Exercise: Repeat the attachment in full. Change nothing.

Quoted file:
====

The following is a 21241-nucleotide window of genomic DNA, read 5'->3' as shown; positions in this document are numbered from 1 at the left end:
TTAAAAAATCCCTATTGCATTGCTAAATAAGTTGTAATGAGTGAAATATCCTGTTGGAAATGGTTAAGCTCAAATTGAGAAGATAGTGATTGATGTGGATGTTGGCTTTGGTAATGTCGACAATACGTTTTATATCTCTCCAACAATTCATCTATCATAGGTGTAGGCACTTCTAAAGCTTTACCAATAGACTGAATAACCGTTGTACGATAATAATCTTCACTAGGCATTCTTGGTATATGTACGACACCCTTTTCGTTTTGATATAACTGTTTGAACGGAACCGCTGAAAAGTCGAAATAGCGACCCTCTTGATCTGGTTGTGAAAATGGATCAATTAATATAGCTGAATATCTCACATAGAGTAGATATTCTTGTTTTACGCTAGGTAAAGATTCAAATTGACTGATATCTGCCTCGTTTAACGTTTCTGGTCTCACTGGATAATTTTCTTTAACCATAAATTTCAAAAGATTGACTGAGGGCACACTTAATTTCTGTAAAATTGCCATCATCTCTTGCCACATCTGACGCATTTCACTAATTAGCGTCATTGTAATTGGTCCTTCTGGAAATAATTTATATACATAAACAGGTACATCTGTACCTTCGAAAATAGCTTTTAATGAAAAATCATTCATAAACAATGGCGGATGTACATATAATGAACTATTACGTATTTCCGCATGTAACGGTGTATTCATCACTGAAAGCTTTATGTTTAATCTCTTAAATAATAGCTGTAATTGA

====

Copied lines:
The following is a 21241-nucleotide window of genomic DNA, read 5'->3' as shown; positions in this document are numbered from 1 at the left end:
TTAAAAAATCCCTATTGCATTGCTAAATAAGTTGTAATGAGTGAAATATCCTGTTGGAAATGGTTAAGCTCAAATTGAGAAGATAGTGATTGATGTGGATGTTGGCTTTGGTAATGTCGACAATACGTTTTATATCTCTCCAACAATTCATCTATCATAGGTGTAGGCACTTCTAAAGCTTTACCAATAGACTGAATAACCGTTGTACGATAATAATCTTCACTAGGCATTCTTGGTATATGTACGACACCCTTTTCGTTTTGATATAACTGTTTGAACGGAACCGCTGAAAAGTCGAAATAGCGACCCTCTTGATCTGGTTGTGAAAATGGATCAATTAATATAGCTGAATATCTCACATAGAGTAGATATTCTTGTTTTACGCTAGGTAAAGATTCAAATTGACTGATATCTGCCTCGTTTAACGTTTCTGGTCTCACTGGATAATTTTCTTTAACCATAAATTTCAAAAGATTGACTGAGGGCACACTTAATTTCTGTAAAATTGCCATCATCTCTTGCCACATCTGACGCATTTCACTAATTAGCGTCATTGTAATTGGTCCTTCTGGAAATAATTTATATACATAAACAGGTACATCTGTACCTTCGAAAATAGCTTTTAATGAAAAATCATTCATAAACAATGGCGGATGTACATATAATGAACTATTACGTATTTCCGCATGTAACGGTGTATTCATCACTGAAAGCTTTATGTTTAATCTCTTAAATAATAGCTGTAATTGA